The cryptocurrency scene has seen different types of investors, users, enthusiasts, together with spectators who have taken a back seat to watch how things evolve in the sector.
Among the many people who have been watching the space keenly AP, Associated Press Stylebook is one of them, and now in its 2019 version of stylebook, phrases from the crypto space have been included.
Through a twitter post, the Associated Press Stylebook and Briefing on Media Law made its 2019 guideline book available for sale and also issued some guidelines. The most significant change that is hitting writers together with publishers is the use of the word crypto to refer to cryptocurrency.
According to Associated Press Stylebook, writers should refrain entirely from using the world crypto because it might lead to confusion. While reading, users not in the cryptocurrency space might understand the word crypto to refer to cryptography. To avoid any unnecessary confusion, AP urges stakeholders to revert to using the word cryptocurrency.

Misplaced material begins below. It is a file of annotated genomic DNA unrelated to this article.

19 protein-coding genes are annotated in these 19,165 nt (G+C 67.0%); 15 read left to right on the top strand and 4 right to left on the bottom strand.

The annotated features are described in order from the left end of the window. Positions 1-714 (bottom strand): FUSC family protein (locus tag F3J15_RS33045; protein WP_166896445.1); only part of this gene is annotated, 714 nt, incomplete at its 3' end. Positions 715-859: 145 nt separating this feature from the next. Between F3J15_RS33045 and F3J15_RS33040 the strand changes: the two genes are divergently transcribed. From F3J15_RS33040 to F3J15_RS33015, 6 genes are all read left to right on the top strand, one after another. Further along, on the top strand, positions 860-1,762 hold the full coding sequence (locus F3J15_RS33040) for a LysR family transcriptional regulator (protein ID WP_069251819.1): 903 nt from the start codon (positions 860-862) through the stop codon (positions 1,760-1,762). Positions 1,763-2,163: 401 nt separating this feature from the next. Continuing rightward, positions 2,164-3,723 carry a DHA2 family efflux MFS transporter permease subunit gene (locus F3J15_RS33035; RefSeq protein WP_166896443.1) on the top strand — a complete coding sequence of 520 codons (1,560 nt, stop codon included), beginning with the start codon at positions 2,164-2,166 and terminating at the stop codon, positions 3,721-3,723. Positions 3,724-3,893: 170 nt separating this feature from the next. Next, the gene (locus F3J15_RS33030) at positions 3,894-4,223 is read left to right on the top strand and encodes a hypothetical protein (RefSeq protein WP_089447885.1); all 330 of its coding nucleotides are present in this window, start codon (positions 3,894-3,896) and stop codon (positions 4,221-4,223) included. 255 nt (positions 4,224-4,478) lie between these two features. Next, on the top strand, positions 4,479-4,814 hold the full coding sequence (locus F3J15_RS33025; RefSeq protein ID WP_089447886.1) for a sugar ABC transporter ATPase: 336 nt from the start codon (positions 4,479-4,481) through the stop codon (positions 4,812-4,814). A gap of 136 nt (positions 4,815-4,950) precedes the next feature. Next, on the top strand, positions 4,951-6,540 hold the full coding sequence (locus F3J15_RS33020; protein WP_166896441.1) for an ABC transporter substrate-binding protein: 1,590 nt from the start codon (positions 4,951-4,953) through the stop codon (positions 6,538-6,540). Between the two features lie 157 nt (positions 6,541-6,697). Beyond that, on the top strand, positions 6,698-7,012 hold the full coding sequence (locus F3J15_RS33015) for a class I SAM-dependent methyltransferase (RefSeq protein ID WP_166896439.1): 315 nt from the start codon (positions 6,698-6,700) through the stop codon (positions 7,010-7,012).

Besides the above, another new guideline for stakeholders from Associated Press is the difference associated with the names of digital currencies. For the latter, Associated Press requests writers to capitalize the names of digital currencies when referring to them as a system, but that’s not all. Upon writing the names of digital currencies as tokens for payments, Associated Press says writers should use lower case letters. To showcase the difference, AP explained further by providing the following example;
“Governments across the globes want to regulate Ethereum, Bitcoin together with other cryptocurrencies. He bought a vacuum cleaner online using bitcoins.”
In the above example, the latter refers to bitcoin as a token, which translates to its being used as a payment mode while the former indicates Bitcoin as a system.
In addition to the above, the guideline also contains definitions referring to terms in Bitcoin and blockchain. The latter also has entries which have descriptions of how the words relate to each other. Although New York-based Associated Press is well known for its guidelines, it is also actively involved in the blockchain space. AP partnered with journalism platform Civil to use blockchain technology to protect the former’s content.